8 reasons more women should be in senior positions

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Published by
Jan Hills
August 28, 2018

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As we wrote a few weeks ago in the article ‘Getting men to support your career‘ the attitude of some senior men towards women makes it hard to believe that we’re living in 2018. Some (too many) leaders of organisations reveal archaic, and shocking, attitudes to women in senior positions. It seems impossible that men can still describe women as unable to cope with ‘extremely complex’ issues and simply ‘don’t want the hassle’ or are ‘uncomfortable in a board environment’. Maybe even more concerning, given these views came from CEO’s and Chairmen of boards is that they are meant to be safeguarding the organisation’s future and reputation yet the data on the success of organisations with diverse leadership is ignored or brushed aside.

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Here, are the reasons, backed by research a, that I believe all broad chairmen and CEO’s should be basing their decisions on when looking at the make-up of their board and senior team.

  1. Women are more likely to be effective leaders

Women tend to lead by using traits which engage, create collaboration and pay attention to both results and relationships. Traits which have been shown to improve business results. For more data on this see my article “Women leaders, lies, lies and damn lies” Women also get better at leading as they mature, men tend to find an approach and stick with it, causing them to plateau.

  1. Gender diversity improves organisational performance

There are numerous reports on the benefits of diversity to organisational performance. Here are some of the recent findings:

A 2016 study by the Peterson Institute for International Economics and EY analysed results from 21,980 publicly traded companies in 91 countries and found that having women in at least 30% of leadership positions adds 6% to net profit margin.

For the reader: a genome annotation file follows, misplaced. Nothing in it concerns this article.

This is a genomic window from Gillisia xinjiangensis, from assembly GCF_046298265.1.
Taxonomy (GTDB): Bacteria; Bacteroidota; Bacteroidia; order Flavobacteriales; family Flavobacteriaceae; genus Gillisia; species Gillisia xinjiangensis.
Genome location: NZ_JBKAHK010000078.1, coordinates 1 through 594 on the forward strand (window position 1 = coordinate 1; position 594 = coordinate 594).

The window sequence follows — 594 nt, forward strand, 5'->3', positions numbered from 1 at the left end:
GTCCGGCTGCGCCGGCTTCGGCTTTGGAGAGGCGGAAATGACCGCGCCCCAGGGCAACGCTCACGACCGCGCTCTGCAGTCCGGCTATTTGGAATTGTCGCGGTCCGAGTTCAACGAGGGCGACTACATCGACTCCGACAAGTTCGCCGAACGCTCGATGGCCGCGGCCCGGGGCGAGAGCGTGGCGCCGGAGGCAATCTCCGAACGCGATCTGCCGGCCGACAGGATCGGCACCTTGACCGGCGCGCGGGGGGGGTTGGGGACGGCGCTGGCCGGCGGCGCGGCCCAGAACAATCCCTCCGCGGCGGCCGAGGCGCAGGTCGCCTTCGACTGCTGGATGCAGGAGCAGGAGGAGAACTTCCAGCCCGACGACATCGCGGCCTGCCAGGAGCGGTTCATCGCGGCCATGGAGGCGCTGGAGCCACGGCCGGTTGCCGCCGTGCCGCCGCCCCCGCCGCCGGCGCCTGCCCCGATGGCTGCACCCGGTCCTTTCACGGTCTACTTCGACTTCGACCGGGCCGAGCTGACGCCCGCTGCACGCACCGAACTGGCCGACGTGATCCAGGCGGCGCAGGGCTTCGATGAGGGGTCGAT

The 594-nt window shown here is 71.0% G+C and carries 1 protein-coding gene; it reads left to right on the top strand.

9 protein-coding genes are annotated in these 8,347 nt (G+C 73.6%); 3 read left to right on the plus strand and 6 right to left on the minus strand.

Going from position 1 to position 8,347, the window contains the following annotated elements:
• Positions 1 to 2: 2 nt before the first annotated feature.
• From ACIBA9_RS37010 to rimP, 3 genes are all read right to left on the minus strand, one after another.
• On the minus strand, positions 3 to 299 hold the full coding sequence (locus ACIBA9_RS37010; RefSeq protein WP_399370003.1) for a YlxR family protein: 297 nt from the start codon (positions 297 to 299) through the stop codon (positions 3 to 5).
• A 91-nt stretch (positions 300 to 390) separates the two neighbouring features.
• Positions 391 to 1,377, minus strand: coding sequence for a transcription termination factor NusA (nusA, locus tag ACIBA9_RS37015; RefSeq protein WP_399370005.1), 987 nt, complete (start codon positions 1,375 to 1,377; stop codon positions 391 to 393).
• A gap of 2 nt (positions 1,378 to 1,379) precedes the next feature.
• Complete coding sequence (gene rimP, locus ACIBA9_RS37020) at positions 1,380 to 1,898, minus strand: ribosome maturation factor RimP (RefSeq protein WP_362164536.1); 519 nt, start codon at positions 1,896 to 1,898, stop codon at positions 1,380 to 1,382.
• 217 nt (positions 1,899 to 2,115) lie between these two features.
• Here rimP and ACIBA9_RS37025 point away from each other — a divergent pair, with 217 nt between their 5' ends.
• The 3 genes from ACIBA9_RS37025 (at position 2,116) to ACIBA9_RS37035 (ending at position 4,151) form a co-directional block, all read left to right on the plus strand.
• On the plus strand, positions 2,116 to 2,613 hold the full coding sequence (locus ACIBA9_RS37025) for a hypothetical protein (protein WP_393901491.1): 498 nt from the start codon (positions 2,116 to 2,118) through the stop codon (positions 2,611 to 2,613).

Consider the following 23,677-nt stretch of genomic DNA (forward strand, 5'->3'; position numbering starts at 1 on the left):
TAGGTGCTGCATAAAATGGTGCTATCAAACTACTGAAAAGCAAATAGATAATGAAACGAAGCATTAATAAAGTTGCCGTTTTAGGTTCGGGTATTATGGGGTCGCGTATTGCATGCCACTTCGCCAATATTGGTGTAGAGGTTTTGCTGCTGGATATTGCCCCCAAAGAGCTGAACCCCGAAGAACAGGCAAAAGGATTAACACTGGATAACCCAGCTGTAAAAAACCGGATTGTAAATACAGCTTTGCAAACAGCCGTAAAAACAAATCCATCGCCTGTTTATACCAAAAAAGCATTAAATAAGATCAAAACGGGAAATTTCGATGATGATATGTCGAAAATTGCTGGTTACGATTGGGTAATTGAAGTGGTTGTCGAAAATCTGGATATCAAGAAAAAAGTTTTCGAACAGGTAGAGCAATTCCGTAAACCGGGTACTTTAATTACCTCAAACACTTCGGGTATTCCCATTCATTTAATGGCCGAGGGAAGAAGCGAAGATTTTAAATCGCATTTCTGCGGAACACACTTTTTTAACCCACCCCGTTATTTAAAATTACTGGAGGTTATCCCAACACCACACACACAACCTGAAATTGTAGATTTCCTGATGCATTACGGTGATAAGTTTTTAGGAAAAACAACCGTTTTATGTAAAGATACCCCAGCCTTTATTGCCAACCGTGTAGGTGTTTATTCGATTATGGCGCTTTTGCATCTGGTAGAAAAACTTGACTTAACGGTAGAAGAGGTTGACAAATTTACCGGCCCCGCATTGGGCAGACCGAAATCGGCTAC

According to McKinsey, companies across all sectors with the most women on their boards of directors consistently outperform those with no female board members – by 41% in terms of return on equity, and by 56% in terms of operating results.

A report by MSCI, which researched 4,000 public companies, found those with strong female leadership generated a return on equity of 10.1% per year versus 7.4% for those without. The report also shows that companies with below average gender diversity suffered 24% more ‘governance-related issues’.

  1. Gender diverse boards attract investment

Investors, who are increasingly conscious of social pressure, and their returns, are putting pressure on organisations. Helena Morrissey, Head of Personal Investing at LGIM and founder of the 30% Club, has just launched a £50m fund specifically for investors wishing to put their money into companies with gender-diverse boards.

  1. Women make the buying decisions

What better way to understand your customers than employing them in decision-making roles? Studies have shown that women are the prime decision makers when it comes to purchases large and small.

  1. Women can fuel growth in the world economy

Gender equality has the potential to make the single biggest difference to the world economy. If women around the world achieved economic equality with men, it would contribute $28 trillion to the global economy, roughly the size of the economies of the United States and China combined. Gender diversity has the potential to be the ultimate economic accelerator.

  1. Women are opinion formers

Women dominate on social media. In the US at least, every major social media network – Facebook, Instagram, Pinterest and Twitter – has a higher proportion of women than men using it. This is also true for the UK and other major economies. If organisations want to promote their Brand they need to understand the female perspective and appeal to the female influencers.

  1. Women directors improve decision-making for the better

In research we conducted for our book ‘Brain-savvy Wo+man‘ women bring different and useful, perspectives and experiences to decision-making in senior positions. This is backed up by research published in the Harvard Business Review. Female directors ask more questions and are less willing to make decisions they don’t fully understand. They tend to seek a range of opinions before making decisions. And they bring different perspectives to issues.

  1. Women make up 51% of the UK population

So there really is no excuse for this not being reflected at senior levels in organisations (or in politics, media, science, and a whole host of other sectors). It’s just the right thing to do.

Until there is public shame for organisations who do not have senior women and public status in having them not much will change. Waiting for the next generation to mature is risky. We need pressure now that impacts the social standing of organisations.

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